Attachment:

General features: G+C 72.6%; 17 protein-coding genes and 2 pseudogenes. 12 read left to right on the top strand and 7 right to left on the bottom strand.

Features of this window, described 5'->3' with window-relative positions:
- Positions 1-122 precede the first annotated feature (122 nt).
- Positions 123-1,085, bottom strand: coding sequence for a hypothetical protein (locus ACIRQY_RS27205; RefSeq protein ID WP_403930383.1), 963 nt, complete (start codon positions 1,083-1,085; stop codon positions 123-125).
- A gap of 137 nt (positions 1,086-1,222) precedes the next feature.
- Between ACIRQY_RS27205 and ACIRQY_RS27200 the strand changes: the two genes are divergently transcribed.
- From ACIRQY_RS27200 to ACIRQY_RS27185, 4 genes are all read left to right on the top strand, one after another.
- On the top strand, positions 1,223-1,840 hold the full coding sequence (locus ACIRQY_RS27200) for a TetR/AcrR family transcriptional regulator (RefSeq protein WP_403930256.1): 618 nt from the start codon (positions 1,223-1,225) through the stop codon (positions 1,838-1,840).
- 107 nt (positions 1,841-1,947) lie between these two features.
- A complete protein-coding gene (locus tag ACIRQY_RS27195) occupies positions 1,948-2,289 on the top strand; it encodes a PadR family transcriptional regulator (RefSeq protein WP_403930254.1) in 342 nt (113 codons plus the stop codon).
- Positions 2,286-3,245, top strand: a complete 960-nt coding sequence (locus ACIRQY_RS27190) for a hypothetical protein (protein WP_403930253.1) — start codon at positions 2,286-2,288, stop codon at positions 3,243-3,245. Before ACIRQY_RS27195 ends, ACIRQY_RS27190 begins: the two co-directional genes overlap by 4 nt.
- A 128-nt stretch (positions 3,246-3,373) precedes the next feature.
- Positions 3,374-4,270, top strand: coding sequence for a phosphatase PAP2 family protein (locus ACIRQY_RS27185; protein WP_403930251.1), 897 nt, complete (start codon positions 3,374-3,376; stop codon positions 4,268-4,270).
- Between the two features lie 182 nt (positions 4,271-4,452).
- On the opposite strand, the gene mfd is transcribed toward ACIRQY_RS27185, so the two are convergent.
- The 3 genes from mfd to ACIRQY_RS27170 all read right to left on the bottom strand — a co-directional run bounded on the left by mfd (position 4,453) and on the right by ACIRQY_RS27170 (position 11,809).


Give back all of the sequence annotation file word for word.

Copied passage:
General features: G+C 72.6%; 17 protein-coding genes and 2 pseudogenes. 12 read left to right on the top strand and 7 right to left on the bottom strand.

Features of this window, described 5'->3' with window-relative positions:
- Positions 1-122 precede the first annotated feature (122 nt).
- Positions 123-1,085, bottom strand: coding sequence for a hypothetical protein (locus ACIRQY_RS27205; RefSeq protein ID WP_403930383.1), 963 nt, complete (start codon positions 1,083-1,085; stop codon positions 123-125).
- A gap of 137 nt (positions 1,086-1,222) precedes the next feature.
- Between ACIRQY_RS27205 and ACIRQY_RS27200 the strand changes: the two genes are divergently transcribed.
- From ACIRQY_RS27200 to ACIRQY_RS27185, 4 genes are all read left to right on the top strand, one after another.
- On the top strand, positions 1,223-1,840 hold the full coding sequence (locus ACIRQY_RS27200) for a TetR/AcrR family transcriptional regulator (RefSeq protein WP_403930256.1): 618 nt from the start codon (positions 1,223-1,225) through the stop codon (positions 1,838-1,840).
- 107 nt (positions 1,841-1,947) lie between these two features.
- A complete protein-coding gene (locus tag ACIRQY_RS27195) occupies positions 1,948-2,289 on the top strand; it encodes a PadR family transcriptional regulator (RefSeq protein WP_403930254.1) in 342 nt (113 codons plus the stop codon).
- Positions 2,286-3,245, top strand: a complete 960-nt coding sequence (locus ACIRQY_RS27190) for a hypothetical protein (protein WP_403930253.1) — start codon at positions 2,286-2,288, stop codon at positions 3,243-3,245. Before ACIRQY_RS27195 ends, ACIRQY_RS27190 begins: the two co-directional genes overlap by 4 nt.
- A 128-nt stretch (positions 3,246-3,373) precedes the next feature.
- Positions 3,374-4,270, top strand: coding sequence for a phosphatase PAP2 family protein (locus ACIRQY_RS27185; protein WP_403930251.1), 897 nt, complete (start codon positions 3,374-3,376; stop codon positions 4,268-4,270).
- Between the two features lie 182 nt (positions 4,271-4,452).
- On the opposite strand, the gene mfd is transcribed toward ACIRQY_RS27185, so the two are convergent.
- The 3 genes from mfd to ACIRQY_RS27170 all read right to left on the bottom strand — a co-directional run bounded on the left by mfd (position 4,453) and on the right by ACIRQY_RS27170 (position 11,809).